Tokyo Gameshow 2008

Here is a top tip for readers from abroad who want the real news on the Tokyo Gameshow: if the site you are reading news items from also features articles and posts on other "wacky" Japanese sights and activities the "reporters" have seen, like crazy bondage doll gift egg machines or weird trans-gender cosplay in Akihabara or, most tellingly, reports on "cool swag" the "reporter" picked up in Tokyo or at the show, well, then your "reporter" is way too enamoured by Japan to be able to give you an objective view and opinion on the products on display. They are not reporting on the show but walking around in a wide-eyed daze of excitement and geekiness, "omfg I'm in Japan!", which clearly clouds the mind that that weird, colourful stamp licking DS game is actually probably just a shit game, and not an amazing example of Japan's creativity or that the show itself is exciting or significant, which it really isn't.

I'm not being overly miserable here, I do "get" it. I was very much like that too when I first moved to Japan. The lights, the sights, the people, the madness, it was all a little overwhelming. But over time the sheen wears off and the truth outs, and those fantastic little toys I got then are now revealed to be cheap tat and the Tokyo Gameshow, for me once an amazing experience of Japan's video game industry's extravaganza, is well past its prime and diminishing more every year. This is not just my perception; it can be seen at the show itself, if you are unclouded by the otaku hype, once filling the entire Makuhari Messe twice a year and now barely filling up half of it once a year. It's glory days are over and its function, to inform and entertain, long since taken over by the internet, a much more convenient and comfortable way of getting your game-related news. For developers it remains an excuse to escape the desk for a day or two and to meet up with peers, do business and get drunk. For the consumer, though, it's in obvious decline.

Despite my traditional, yearly resolution to never go again, I went to the show this Friday, the second of the two business days. I avoid, at all cost, going on a public day, as the crowds are far less manageable on those days. I'm there to meet people and check out the competition, not to hustle and bustle and queue up for lengths of time to play a demo of a game I'm not really interested in. This year, again, only 2 of the big halls were in use, with half of a third dedicated to university booths and cheap curry stalls. That said, half of one of the main halls featured more business oriented booths, with representatives from several far corners of the world pimping their middleware or promoting their country as a game developers' haven. Several new technology stands could also be found, from a "mind reading" controller, which seemed interesting but was marred by a terrible demo game experience, and head-tracking helmets.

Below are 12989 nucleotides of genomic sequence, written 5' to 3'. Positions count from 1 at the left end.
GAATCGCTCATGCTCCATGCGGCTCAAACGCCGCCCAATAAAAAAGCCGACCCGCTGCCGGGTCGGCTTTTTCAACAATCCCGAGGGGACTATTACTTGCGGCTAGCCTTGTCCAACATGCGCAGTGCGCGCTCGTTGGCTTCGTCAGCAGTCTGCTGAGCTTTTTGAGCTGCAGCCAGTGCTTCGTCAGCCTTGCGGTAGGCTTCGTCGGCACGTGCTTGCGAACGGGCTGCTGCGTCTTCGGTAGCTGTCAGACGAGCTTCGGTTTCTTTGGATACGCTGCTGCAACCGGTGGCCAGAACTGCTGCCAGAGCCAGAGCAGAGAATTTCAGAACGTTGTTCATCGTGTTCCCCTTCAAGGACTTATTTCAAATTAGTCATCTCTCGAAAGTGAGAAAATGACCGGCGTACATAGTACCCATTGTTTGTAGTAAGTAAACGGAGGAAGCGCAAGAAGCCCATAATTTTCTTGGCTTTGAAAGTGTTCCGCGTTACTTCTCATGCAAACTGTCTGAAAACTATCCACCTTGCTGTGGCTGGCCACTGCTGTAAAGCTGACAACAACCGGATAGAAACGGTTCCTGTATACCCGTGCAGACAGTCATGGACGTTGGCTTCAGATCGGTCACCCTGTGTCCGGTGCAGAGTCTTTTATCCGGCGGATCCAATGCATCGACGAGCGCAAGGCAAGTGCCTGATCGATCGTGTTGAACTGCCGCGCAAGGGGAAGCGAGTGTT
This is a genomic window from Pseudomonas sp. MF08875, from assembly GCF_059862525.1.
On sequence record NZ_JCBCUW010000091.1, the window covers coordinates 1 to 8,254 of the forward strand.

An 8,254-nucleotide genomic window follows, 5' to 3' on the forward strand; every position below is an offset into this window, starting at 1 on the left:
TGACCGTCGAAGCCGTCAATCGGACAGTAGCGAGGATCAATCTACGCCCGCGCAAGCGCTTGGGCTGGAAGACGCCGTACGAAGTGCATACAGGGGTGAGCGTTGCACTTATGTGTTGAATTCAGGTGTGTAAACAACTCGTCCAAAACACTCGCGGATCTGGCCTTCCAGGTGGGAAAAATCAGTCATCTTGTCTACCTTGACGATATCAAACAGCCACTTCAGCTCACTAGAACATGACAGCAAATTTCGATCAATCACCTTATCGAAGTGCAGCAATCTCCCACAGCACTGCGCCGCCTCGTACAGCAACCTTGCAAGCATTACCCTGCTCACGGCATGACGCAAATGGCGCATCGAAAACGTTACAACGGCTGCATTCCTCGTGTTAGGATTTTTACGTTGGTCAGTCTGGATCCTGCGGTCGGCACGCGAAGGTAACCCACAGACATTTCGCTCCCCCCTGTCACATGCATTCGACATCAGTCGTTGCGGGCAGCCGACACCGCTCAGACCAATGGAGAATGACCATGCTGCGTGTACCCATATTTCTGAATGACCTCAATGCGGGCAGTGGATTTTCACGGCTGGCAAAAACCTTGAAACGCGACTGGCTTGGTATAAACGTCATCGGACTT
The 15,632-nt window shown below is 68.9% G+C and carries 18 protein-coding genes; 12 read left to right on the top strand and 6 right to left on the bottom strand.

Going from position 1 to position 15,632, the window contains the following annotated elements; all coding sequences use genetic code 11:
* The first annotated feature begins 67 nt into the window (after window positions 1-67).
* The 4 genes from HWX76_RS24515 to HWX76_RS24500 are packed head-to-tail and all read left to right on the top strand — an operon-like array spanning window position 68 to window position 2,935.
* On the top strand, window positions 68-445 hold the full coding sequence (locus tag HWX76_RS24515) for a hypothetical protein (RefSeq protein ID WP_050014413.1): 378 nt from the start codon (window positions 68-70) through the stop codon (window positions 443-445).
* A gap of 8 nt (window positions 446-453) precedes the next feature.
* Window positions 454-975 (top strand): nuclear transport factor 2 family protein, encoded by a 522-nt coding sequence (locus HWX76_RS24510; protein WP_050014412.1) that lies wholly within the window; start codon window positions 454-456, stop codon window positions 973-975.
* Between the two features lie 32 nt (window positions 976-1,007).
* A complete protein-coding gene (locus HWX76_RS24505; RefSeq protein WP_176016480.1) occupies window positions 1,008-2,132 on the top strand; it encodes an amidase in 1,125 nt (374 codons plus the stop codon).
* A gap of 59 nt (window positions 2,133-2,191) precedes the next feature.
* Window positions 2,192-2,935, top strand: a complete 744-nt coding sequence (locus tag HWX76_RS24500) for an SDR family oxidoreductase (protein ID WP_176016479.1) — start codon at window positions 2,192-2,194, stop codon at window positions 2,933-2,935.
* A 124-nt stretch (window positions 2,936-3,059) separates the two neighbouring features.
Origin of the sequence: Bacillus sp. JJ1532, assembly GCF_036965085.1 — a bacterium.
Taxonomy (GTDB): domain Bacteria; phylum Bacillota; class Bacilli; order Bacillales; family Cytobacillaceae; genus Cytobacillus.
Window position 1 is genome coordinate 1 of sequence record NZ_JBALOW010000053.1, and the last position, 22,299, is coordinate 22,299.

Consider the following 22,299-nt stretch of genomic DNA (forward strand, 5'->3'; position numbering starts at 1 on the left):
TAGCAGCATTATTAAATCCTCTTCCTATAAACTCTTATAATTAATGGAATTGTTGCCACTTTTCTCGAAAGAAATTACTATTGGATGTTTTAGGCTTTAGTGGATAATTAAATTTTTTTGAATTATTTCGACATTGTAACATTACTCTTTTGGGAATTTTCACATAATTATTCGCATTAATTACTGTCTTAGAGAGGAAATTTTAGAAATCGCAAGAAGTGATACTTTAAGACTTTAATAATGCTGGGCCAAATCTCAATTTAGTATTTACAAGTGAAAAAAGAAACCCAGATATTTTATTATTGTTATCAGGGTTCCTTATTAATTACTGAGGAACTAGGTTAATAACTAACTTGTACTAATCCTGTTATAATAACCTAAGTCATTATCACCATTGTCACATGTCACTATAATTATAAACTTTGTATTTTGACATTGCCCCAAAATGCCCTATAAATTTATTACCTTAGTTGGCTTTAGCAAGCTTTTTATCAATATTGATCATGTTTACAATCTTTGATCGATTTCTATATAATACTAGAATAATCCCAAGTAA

This left the rest for the usual suspects; Microsoft, Sony, Square, et all. The main focus of attention was, shock horror, stop the press, Monster Hunter, digital crack to the Japanese for some reason. Sizable lines were also seen at Biohazard 5 (Resident Evil 5) and whatever Square had in its walled off area. Level 5 went so far as to hide their entire stage area with a massive curtain for each show. This attitude, alongside the "no photos!" rules confuse me; is this not a PR/marketing event? Why force a useless and irritating sense of exclusivity upon it? Madness. Little Big Planet too had some attention and seemed to enthrall the visitors. What with the reveal of Sepiroth and old Snake sackboys it would seem the game is on its way to make a bit of a splash in Japan too. That said, you never really know, do you? Monster Hunter will outsell anything anyway.

And that, basically, was it. Another long, tiring and headache-inducing day with no surprises or flabbergastering. A new title was revealed here and there, with the obligatory 5 second, pre-rendered and uninformative teaser trailers, but there was nothing there that wasn't expected or known already. This Saturday and Sunday is time for the punters to check out there wares, which they'll do in droves, and to dress up and be photographed, but I am glad it's over for another year.

Never again. And this time I mean it.

See you there next year.


  1. From what I saw on gametrailers (and my experience going at the tgs in 2005), it seems to be a quite accurate description of this show.
    I mean, it's worst than the last E3, which was quite abysmall...

    And where is the next game from Fumito Ueda?

  2. I'd like to see TGS before it finally goes belly-up, much as E3 did (and I have no incentive to go now), but at least E3 didn't require a passport to visit. It's annoying that the biggest trade shows happen either on the West Coast or in another country.

    Besides. I'd really just be going for the booth babes.

  3. 酒店喝酒,禮服店,酒店小姐,制服店,便服店,鋼琴酒吧,兼差,酒店兼差,酒店打工,伴唱小姐,暑假打工,酒店上班,日式酒店,ktv酒店,酒店,酒店公關,酒店小姐,酒店兼差,酒店上班,酒店打工,禮服酒店,禮服店,酒店小姐,酒店兼差,寒暑假打工,酒店小姐,台北酒店,禮服店 ,酒店小姐,酒店經紀,酒店兼差,寒暑假打工,酒店小姐,台北酒店,禮服店 ,酒店小姐,酒店經紀,酒店兼差,寒暑假打工,酒店小姐,台北酒店,禮服店 ,酒店小姐,酒店經紀,酒店兼差,寒暑假打工,台北酒店,禮服店 ,酒店小姐,酒店經紀,酒店兼差,寒暑假打工,酒店小姐,台北酒店,禮服店 ,酒店小姐,酒店兼差,寒暑假打工,酒店小姐,台北酒店,禮服店 ,酒店小姐,酒店經紀,酒店兼差,寒暑假打工,酒店小姐,台北酒店,禮服店 ,酒店小姐,酒店經紀,酒店兼差,寒暑假打工,酒店小姐,台北酒店,禮服店 ,酒店小姐,酒店經紀,酒店兼差,寒暑假打工,酒店小姐,台北酒店,禮服店 ,酒店小姐,酒店經紀,酒店兼差,寒暑假打工,酒店小姐,禮服店 ,酒店小姐,酒店經紀,酒店兼差,寒暑假打工,酒店小姐,禮服店 ,酒店小姐,酒店經紀,酒店兼差,寒暑假打工,酒店小姐,禮服店 ,酒店小姐,酒店經紀,酒店兼差,寒暑假打工,酒店小姐,禮服店 ,酒店小姐,酒店經紀,酒店兼差,寒暑假打工,酒店小姐,經紀 彩色爆米花,經紀人 彩色爆米花,酒店傳播,酒店經紀 彩色爆米花,爆米花,童裝,童裝拍賣,童裝大盤,童裝寄賣,童裝批貨,酒店,酒店,童裝切貨,酒店,GAP童裝,酒店,酒店 ,禮服店 , 酒店小姐,酒店經紀,酒店兼差,寒暑假打工,招待所,酒店小姐,酒店兼差,寒暑假打工,酒店上班,暑假打工,酒店公關,酒店兼職,酒店經紀